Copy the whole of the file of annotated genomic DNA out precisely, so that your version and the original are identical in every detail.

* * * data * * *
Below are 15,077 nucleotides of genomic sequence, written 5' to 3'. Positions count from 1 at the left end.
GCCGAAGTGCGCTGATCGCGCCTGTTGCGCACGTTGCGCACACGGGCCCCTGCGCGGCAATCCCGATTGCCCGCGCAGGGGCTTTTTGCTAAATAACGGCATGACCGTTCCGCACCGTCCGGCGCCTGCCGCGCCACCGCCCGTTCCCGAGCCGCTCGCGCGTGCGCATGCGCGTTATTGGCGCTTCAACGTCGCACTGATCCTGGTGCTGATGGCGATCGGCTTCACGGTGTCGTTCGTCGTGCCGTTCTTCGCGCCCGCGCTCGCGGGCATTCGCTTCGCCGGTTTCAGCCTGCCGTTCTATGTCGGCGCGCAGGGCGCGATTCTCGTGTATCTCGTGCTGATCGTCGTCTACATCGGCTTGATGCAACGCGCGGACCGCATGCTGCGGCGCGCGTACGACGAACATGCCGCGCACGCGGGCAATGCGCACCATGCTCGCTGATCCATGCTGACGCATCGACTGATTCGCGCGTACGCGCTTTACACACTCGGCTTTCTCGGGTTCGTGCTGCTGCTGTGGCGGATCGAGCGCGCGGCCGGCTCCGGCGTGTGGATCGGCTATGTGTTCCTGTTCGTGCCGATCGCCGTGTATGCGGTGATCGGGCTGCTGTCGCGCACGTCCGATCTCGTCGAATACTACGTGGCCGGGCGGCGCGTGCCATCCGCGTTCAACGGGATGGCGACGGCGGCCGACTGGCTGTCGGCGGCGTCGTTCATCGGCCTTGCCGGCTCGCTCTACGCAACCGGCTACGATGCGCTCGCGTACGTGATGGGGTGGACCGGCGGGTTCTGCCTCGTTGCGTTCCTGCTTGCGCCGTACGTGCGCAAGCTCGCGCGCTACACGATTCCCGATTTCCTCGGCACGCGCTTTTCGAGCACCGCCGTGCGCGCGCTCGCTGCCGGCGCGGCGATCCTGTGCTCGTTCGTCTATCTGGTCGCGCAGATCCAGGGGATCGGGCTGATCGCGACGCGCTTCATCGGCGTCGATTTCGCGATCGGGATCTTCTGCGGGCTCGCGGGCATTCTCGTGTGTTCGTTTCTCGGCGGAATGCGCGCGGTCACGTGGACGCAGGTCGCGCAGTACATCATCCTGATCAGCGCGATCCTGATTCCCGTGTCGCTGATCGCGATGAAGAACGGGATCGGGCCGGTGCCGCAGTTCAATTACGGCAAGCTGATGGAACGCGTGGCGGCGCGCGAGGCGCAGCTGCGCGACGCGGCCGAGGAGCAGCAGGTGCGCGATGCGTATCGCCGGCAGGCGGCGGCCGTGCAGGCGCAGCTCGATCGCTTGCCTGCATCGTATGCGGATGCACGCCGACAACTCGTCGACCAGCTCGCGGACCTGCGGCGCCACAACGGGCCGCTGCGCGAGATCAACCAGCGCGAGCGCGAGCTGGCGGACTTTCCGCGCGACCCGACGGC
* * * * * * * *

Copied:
Below are 15,077 nucleotides of genomic sequence, written 5' to 3'. Positions count from 1 at the left end.
GCCGAAGTGCGCTGATCGCGCCTGTTGCGCACGTTGCGCACACGGGCCCCTGCGCGGCAATCCCGATTGCCCGCGCAGGGGCTTTTTGCTAAATAACGGCATGACCGTTCCGCACCGTCCGGCGCCTGCCGCGCCACCGCCCGTTCCCGAGCCGCTCGCGCGTGCGCATGCGCGTTATTGGCGCTTCAACGTCGCACTGATCCTGGTGCTGATGGCGATCGGCTTCACGGTGTCGTTCGTCGTGCCGTTCTTCGCGCCCGCGCTCGCGGGCATTCGCTTCGCCGGTTTCAGCCTGCCGTTCTATGTCGGCGCGCAGGGCGCGATTCTCGTGTATCTCGTGCTGATCGTCGTCTACATCGGCTTGATGCAACGCGCGGACCGCATGCTGCGGCGCGCGTACGACGAACATGCCGCGCACGCGGGCAATGCGCACCATGCTCGCTGATCCATGCTGACGCATCGACTGATTCGCGCGTACGCGCTTTACACACTCGGCTTTCTCGGGTTCGTGCTGCTGCTGTGGCGGATCGAGCGCGCGGCCGGCTCCGGCGTGTGGATCGGCTATGTGTTCCTGTTCGTGCCGATCGCCGTGTATGCGGTGATCGGGCTGCTGTCGCGCACGTCCGATCTCGTCGAATACTACGTGGCCGGGCGGCGCGTGCCATCCGCGTTCAACGGGATGGCGACGGCGGCCGACTGGCTGTCGGCGGCGTCGTTCATCGGCCTTGCCGGCTCGCTCTACGCAACCGGCTACGATGCGCTCGCGTACGTGATGGGGTGGACCGGCGGGTTCTGCCTCGTTGCGTTCCTGCTTGCGCCGTACGTGCGCAAGCTCGCGCGCTACACGATTCCCGATTTCCTCGGCACGCGCTTTTCGAGCACCGCCGTGCGCGCGCTCGCTGCCGGCGCGGCGATCCTGTGCTCGTTCGTCTATCTGGTCGCGCAGATCCAGGGGATCGGGCTGATCGCGACGCGCTTCATCGGCGTCGATTTCGCGATCGGGATCTTCTGCGGGCTCGCGGGCATTCTCGTGTGTTCGTTTCTCGGCGGAATGCGCGCGGTCACGTGGACGCAGGTCGCGCAGTACATCATCCTGATCAGCGCGATCCTGATTCCCGTGTCGCTGATCGCGATGAAGAACGGGATCGGGCCGGTGCCGCAGTTCAATTACGGCAAGCTGATGGAACGCGTGGCGGCGCGCGAGGCGCAGCTGCGCGACGCGGCCGAGGAGCAGCAGGTGCGCGATGCGTATCGCCGGCAGGCGGCGGCCGTGCAGGCGCAGCTCGATCGCTTGCCTGCATCGTATGCGGATGCACGCCGACAACTCGTCGACCAGCTCGCGGACCTGCGGCGCCACAACGGGCCGCTGCGCGAGATCAACCAGCGCGAGCGCGAGCTGGCGGACTTTCCGCGCGACCCGACGGC